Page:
The good news is that the Housing Agency is now providing monthly updates on the number of residential property units – houses and apartments – sold and leased by NAMA for social housing. The bad news is that 18 months after environment minister, Phil Hogan did a victory lap when he trumpeted that NAMA would provide 2,000 homes for social housing in 2012, that by the end of April 2013, just 263 homes have in fact been acquired by local authorities and approved housing bodies. And of these 263 homes, 58 were in fact provided in the summer of 2011, before Minister Hogan’s announcement for 2012. And as noted on here previously, the failure to deliver the target is not NAMA’s fault.
NAMA has bent over backwards to make its property available for social housing. It has provided lists of 4,000 homes and extensively engaged with the Department of the Environment and others to deliver the homes. The fault for non-delivery is firmly the Government’s, and it is galling that the Government’s capital budget was underspent in 2012 to help met the deficit run up by Minister James Reilly’s Department of Health.
The latest figures from the Housing Agency say that the 263 homes provided by NAMA to date comprise 179 apartments and 84 houses. There are a further 76 homes – 3 apartments and 73 houses – where contracts have been entered into, but the homes are not yet completed. We learned in a parliamentary question this week, that of the 4,000 homes offered for social housing by NAMA, the Housing Agency and local authorities have “confirmed demand” for just 1,500 of these.
In respect of completions, we learned in April 2013 that NAMA had entered into a relationship with the National Association of Building Co-Operatives (NABCO). NABCO is to complete the construction of part-constructed NAMA housing and it will then be leased for social housing. At the time, there was a statement on the NABCO website but it appears to have been removed today, and a search for NAMA or “national asset” on its website yields no results. In the Dail this week, the Sinn Fein finance spokesperson Pearse Doherty asked the Minister for Finance about the relationship and you won’t be surprised to learn the response was “I am advised by NAMA that the particulars of the lease agreement, including term length and rental fee, have been negotiated in confidence with NABCO as a commercial counterparty and it would not be appropriate for the Agency to publish such details as it could prejudice the conduct or outcome of NAMA’s negotiations with other commercial counterparties”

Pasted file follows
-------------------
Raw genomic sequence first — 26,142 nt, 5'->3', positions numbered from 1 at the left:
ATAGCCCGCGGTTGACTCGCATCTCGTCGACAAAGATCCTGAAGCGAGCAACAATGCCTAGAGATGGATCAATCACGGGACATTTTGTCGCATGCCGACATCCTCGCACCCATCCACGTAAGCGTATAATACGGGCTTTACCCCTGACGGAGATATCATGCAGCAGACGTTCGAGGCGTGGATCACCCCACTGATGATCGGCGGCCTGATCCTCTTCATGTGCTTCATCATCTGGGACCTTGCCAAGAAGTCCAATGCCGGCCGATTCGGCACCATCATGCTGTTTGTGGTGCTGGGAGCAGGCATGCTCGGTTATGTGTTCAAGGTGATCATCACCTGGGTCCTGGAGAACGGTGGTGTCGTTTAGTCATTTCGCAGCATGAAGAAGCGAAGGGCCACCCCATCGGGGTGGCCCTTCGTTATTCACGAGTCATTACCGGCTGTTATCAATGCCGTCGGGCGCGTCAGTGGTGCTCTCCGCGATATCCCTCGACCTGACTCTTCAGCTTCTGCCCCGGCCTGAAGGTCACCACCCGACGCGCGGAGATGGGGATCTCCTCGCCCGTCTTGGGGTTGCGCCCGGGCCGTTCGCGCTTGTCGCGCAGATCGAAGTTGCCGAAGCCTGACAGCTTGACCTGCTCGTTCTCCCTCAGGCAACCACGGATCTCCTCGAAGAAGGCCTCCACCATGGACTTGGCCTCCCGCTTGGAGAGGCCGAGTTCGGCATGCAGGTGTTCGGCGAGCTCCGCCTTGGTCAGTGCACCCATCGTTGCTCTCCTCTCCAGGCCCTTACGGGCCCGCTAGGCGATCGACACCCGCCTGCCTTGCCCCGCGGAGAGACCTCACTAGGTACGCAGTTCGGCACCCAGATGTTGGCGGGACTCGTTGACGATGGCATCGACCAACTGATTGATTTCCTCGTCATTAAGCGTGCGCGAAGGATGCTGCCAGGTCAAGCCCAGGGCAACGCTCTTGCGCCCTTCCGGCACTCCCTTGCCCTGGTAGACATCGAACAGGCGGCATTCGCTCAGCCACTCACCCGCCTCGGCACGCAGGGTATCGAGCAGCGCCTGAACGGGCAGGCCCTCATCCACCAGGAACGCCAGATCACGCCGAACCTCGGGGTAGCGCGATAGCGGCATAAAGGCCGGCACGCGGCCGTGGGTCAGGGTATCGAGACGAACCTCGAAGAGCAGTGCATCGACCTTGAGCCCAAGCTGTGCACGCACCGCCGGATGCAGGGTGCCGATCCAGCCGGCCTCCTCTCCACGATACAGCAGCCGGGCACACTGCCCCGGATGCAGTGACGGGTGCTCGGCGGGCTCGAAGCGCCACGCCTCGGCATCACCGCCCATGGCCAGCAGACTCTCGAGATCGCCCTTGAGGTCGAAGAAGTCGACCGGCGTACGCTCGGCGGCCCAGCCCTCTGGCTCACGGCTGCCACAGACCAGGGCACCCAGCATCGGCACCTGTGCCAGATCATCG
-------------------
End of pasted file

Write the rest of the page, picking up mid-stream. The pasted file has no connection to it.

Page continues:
So, not much transparency on NAMA’s social housing dealings, either.
The parliamentary question and response are here:
Deputy Pearse Doherty: To ask the Minister for Finance if he will outline the arrangement between the National Asset Management Agency and the National Association of Building Co-Operatives; the number of properties to which the arrangement relates; the length of the lease terms; if NAMA is charging market rents; the location of the properties; and if he will make a statement on the matter. [21636/13]
Minister for Finance, Michael Noonan: NAMA, through its subsidiary National Asset Residential Property Services, has entered into an agreement to lease 13 houses in Cobh, County Cork to the National Association of Building Co-Operatives (NABCO). I am advised by NAMA that the particulars of the lease agreement, including term length and rental fee, have been negotiated in confidence with NABCO as a commercial counterparty and it would not be appropriate for the Agency to publish such details as it could prejudice the conduct or outcome of NAMA’s negotiations with other commercial counterparties.